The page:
[Review] Resident Evil: Revelations HD (Wii U)
Posted on May 21, 2013 by Austin(@NE_Austin) in Features, Reviews, Wii U, Wii U eShop
I think, at this point, it’s very difficult to judge a Resident Evil title without comparing it to past entries in the series. It’s almost like Sonic in that respect, constantly trying to reinvent itself with a blend of what people used to like about the franchise and a more modern, trendy aesthetic. With Resident Evil: Revelations on 3DS (2011), Capcom appeared to be making strides towards meshing their two play-styles (survival horror and action-horror) together, and after the critical and commercial success of the game they decided to re-release it in high-definition for Wii U, Playstation 3, and Xbox 360.
And honestly, I’m very happy about that.
For those unaware, Revelations primarily follows the story of series-veteran Jill Valentine as she scours an abandoned (and rapidly deteriorating) luxury cruise liner for clues about the disappearance of her former partner, Chris Redfield. The story initially manages to be a somewhat confusing, overly complicated, but ultimately inconsequential element of the game that simply serves as the context in which Jill gets to explore this frightening maritime location, but as the game progresses, things begin to unravel themselves, twists genuinely take you by surprise, and numerous (dare I say it) revelations are presented to the player in a way that almost makes you take the positively absurd Resident Evil universe semi-seriously. Almost.
Unfortunately the whole premise struggles to hold itself up under the weight of a few lofty logical compromises that players are asked to make in order to propel the narrative forward. It’s not a constant problem, but there are structural weak points in the tale during which the flaws of over-complication become all too apparent. In the end it doesn’t ruin the experience outright, but those with an affinity for water-tight plot construction best look away.
Now, whoever chose the geographical setting of Revelations probably deserves some sort of a promotion. The luxury cruise liner (called the “Queen Zenobia”) that you spend most of the game wandering about is arguably the greatest location that this series (known for its iconic locations) has ever been set within. This is in part due to the fact that massive, deteriorating, abandoned boats are inherently frightening, but also because the designers managed to put so much care into the atmosphere of each individual location within the boat that simply walking through them while back-tracking can be a frightening, wondrous, and memorable experience in and of itself.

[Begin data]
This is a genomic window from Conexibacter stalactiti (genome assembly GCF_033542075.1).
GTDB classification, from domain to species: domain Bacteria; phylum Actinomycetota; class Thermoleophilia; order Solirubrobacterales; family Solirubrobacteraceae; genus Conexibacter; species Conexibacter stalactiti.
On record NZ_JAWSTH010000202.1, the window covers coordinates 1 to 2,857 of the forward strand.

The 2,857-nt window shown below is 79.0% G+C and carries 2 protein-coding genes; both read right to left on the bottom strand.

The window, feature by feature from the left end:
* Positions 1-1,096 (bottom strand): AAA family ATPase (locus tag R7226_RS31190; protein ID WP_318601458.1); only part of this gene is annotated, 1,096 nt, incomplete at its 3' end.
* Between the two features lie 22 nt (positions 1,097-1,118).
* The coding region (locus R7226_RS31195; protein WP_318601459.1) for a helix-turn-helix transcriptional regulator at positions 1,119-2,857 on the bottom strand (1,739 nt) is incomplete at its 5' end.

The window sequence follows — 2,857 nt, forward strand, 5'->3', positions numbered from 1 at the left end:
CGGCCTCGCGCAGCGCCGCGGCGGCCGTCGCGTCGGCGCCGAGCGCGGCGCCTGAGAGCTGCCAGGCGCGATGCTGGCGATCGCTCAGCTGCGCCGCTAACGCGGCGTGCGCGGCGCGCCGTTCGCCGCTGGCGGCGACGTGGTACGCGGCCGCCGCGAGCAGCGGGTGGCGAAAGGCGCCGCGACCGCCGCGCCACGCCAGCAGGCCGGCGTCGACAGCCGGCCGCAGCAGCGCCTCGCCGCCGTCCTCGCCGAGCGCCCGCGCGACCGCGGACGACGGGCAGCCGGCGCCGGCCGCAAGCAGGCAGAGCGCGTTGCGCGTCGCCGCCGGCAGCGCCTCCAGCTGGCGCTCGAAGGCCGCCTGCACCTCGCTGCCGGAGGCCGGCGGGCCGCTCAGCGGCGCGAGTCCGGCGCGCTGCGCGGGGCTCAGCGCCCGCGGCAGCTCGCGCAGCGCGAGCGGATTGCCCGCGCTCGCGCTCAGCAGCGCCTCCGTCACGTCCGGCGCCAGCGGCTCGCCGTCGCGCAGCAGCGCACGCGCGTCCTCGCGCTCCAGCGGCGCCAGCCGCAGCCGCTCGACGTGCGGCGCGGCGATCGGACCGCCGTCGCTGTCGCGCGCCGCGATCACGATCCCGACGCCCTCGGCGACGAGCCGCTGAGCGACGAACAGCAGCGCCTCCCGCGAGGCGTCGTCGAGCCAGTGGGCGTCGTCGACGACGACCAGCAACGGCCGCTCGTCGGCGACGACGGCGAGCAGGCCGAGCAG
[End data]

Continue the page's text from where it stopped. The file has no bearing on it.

Another big part of the scares (and there are plenty of scares, both the jumpy kind and the tense kind) comes from the monster design. While occasionally the game glosses over them in shooter-gallery-esque linear action sequences, by and large the general creature aesthetic in Revelations is also fantastic. Animations are downright gross in the best of ways, and their visual appearance is exactly the sort of thing you do not want to look at. Which, again, is great.
That isn’t to say that the entire experience is without atmospheric hiccups though. Particularly towards the latter half of the game you end up being rushed through some locations instead of getting to slowly (and horrifyingly) explore them at your own pace. The action elements tend to take over in these instances, as ammo is strewn about liberally and monsters are around every corner, which hinders the building of tension from room to room. I can’t say this was inherently a bad decision (it worked well in terms of pacing), but because the game pushes you forward more briskly you end up sort of unconsciously shooting your way through, rather than enjoying each room for what it’s worth.
On top of these mildly frustrating action sequences is the fact that every character in Resident Evil: Revelations appears to be built from the disappointing modern-action-movie-character archetype. Jill Valentine wears a skin-tight leather suit with the front zipped down just enough to see her cleavage, Chris Redfield has massive muscles and about as much army gear as you could fit on his character model, side-characters spew useless jokes that ruin the atmosphere, and one of them even managed to say the phrase “that would be tits!” in an exclamation of how “cool” something would be. It’s an unfortunate turn for an otherwise masterfully designed game.
And such things are completely unnecessary, which is the most frustrating part. As good as I believe this game is, it could have been made noticeably better had the developers simply removed certain aspects outright. “Sidekick” characters are useless in gameplay 100% of the time, and only feel emotionally useful about 25% of the time, “hip” jokes didn’t need to be there, several of the side-missions could have been removed, a few useless action sequences should have been cut, and at least one of the bosses could have been shortened if not removed. It’s an over-developed game with at least an hour of padding in the eight hour play-time.
After the main campaign, you also have the option to play “Raid Mode”. Fans of the 3DS original will already be familiar, but for the rest of us: “Raid Mode” is basically a score attack sub-game where you pick a map (all are locations from the main game I believe), go kill monsters, and collect points. You can use the points to buy weapons or upgrades, and then use those weapons and upgrades to do better within ‘Raid’,
The mode also (thankfully) has online, but due to the fact that the game has yet to release, I’ve been unable to try it out with a friend. I look forward to doing so, though.